Between Two Kingdoms tells two stories. The first is Suleika Jaouad’s story of getting sick with a particularly nasty form of cancer when she was in her early 20s — so early, in fact, that she had not launched on a career or a relationship or really figured out anything about her life at all, before she was hit with the possibility of that life ending.
She didn’t die, but the life she expected to life in her 20s was taken from her almost as effectively as if she had died. The years she expected to spend travelling, establishing a career, having fun with friends, falling in love, were replaced by lengthy hospital stays, brutal rounds of treatment, a bone marrow transplant, cycles of remission and relapse, bonds formed with fellow young cancer patients who, one by one, died.
Throughout these years, in addition to the support of her parents (and her brother, who provided the bone marrow transplant), Jaouad had one unwavering constant: her boyfriend Will. (That’s the name she gives him in the book; ten seconds of googling will tell you his real name, because Jaouad wrote and was interviewed about her cancer experience a lot while it was happening). She and Will had a whirlwind romance and had barely even cemented their status as a couple when she got her diagnosis, so his role as caregiver and hers as patient were baked into their pairing from the beginning. Throughout this first part of the story, people are amazed at how devoted, how loving, how dedicated Will is to Suleika throughout all her suffering.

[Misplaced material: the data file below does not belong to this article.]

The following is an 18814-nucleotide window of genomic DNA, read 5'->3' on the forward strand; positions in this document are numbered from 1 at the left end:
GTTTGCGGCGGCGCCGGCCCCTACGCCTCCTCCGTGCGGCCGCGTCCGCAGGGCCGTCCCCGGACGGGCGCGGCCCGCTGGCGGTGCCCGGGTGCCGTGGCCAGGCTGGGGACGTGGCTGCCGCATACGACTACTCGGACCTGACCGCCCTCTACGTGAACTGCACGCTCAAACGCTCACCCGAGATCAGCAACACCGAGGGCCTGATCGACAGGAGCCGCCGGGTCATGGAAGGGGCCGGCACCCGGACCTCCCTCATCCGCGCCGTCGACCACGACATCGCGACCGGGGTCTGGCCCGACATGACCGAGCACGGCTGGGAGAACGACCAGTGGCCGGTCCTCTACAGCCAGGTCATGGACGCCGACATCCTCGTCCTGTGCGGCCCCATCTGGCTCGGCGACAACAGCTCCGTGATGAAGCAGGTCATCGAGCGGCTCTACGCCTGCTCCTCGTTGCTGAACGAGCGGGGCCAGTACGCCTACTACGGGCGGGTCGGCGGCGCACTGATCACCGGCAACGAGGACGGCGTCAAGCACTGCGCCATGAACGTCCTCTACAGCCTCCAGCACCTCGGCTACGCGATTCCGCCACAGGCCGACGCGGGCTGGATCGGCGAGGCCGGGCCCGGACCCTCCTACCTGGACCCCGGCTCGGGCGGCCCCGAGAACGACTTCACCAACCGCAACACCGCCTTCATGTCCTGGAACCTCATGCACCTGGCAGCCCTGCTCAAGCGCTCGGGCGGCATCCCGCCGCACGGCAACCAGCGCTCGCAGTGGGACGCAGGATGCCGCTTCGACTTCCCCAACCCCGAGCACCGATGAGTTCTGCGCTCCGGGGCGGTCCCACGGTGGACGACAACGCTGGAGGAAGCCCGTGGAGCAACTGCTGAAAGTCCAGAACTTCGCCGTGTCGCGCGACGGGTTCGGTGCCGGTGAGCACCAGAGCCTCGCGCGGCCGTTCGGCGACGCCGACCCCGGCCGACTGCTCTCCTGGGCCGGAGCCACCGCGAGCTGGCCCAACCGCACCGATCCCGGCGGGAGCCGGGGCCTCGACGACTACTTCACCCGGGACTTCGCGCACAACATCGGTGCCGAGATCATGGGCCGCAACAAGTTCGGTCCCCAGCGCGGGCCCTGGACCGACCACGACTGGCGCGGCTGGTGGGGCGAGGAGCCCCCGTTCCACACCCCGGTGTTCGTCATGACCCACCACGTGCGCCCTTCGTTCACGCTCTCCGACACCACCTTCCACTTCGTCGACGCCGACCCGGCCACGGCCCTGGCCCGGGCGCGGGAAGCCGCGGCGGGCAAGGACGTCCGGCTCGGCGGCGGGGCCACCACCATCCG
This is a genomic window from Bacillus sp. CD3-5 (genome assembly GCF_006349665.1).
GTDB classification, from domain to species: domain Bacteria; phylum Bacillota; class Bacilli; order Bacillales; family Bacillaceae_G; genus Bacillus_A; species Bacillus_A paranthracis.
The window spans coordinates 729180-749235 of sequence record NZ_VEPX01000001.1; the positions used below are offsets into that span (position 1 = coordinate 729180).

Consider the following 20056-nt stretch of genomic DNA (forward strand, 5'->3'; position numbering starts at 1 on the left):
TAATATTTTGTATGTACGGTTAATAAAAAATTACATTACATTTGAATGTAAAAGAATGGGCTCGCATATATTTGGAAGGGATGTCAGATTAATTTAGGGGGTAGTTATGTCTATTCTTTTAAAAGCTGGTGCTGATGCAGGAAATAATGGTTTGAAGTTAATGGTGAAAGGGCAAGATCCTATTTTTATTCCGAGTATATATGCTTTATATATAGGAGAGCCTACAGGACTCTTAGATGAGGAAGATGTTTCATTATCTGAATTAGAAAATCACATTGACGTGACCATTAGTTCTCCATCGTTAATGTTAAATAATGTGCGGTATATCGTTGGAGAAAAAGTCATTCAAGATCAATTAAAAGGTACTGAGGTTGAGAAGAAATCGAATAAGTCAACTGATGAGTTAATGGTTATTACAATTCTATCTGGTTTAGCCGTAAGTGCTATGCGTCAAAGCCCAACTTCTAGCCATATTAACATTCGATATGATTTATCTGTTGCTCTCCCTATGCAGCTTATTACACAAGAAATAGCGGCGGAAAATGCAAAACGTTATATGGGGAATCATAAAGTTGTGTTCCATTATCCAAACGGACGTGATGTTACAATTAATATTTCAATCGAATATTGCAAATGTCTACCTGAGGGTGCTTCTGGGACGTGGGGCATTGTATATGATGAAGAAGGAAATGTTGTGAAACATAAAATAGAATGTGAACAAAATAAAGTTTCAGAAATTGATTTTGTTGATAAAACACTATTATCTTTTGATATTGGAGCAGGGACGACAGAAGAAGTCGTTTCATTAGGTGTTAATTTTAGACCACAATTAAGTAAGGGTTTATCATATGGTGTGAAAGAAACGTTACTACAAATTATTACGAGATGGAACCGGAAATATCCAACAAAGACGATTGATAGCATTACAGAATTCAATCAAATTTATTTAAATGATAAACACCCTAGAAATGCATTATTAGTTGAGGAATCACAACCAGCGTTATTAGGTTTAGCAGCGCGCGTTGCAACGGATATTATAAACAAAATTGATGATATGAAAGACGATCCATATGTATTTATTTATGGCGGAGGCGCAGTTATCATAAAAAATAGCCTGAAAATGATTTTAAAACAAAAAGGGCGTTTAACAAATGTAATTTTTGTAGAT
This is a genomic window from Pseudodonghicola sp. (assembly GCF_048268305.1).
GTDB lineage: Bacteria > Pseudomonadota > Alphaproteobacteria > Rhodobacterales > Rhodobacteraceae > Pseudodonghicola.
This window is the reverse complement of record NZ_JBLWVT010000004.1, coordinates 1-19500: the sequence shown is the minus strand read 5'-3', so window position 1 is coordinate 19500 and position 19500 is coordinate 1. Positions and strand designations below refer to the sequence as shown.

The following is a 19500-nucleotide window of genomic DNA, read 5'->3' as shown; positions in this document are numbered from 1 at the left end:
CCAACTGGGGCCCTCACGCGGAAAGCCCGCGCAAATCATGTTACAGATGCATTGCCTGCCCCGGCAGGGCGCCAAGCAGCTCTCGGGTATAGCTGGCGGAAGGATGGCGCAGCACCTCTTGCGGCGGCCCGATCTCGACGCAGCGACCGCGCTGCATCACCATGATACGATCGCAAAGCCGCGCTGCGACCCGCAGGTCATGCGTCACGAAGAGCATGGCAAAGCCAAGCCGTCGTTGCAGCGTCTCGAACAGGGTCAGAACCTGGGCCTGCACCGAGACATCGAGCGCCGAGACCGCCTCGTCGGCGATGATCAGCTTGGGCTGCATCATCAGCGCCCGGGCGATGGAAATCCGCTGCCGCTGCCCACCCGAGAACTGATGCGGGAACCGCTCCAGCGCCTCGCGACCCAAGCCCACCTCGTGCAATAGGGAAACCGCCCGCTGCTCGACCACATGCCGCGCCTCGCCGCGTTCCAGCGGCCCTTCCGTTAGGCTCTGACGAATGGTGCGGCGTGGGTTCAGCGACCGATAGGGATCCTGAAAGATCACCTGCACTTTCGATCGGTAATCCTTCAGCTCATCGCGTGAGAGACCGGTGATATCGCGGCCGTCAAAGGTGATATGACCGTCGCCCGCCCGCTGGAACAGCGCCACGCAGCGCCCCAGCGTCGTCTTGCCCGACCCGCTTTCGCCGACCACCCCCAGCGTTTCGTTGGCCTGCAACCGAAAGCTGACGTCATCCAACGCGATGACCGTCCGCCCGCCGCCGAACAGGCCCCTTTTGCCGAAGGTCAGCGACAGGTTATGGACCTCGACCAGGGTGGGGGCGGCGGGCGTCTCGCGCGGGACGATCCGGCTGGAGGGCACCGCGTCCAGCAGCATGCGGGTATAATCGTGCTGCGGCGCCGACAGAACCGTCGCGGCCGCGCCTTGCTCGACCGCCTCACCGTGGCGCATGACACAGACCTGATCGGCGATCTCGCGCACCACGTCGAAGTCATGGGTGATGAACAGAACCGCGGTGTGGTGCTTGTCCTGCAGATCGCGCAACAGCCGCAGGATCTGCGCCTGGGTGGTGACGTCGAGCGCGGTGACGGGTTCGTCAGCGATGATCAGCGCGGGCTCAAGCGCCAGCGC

Anyone who knows a little about human beings should not be surprised at the twist in the story where the relationship falls apart just as Suleika is finally starting to get a bit better: these are two young people in their 20s who have been together for several years, but have never been together as a healthy pair of equals, only as a caregiver and a sick person. Suleika’s recovery, her breakup with Will, and her discovery that living as a person without cancer is not as simple as flicking a switch back to the person she used to be, all set the stage for the second part of the book, in which this young woman who has never learned to drive and barely ever lived indepedently sets off on a cross-country odyssey with a van, a dog, and a list of strangers she’s corresponded with but never met.
I found this book to be a thoughtful and insightful exploration of what it’s like to be a young cancer patient and how hard it is to move on from that trauma.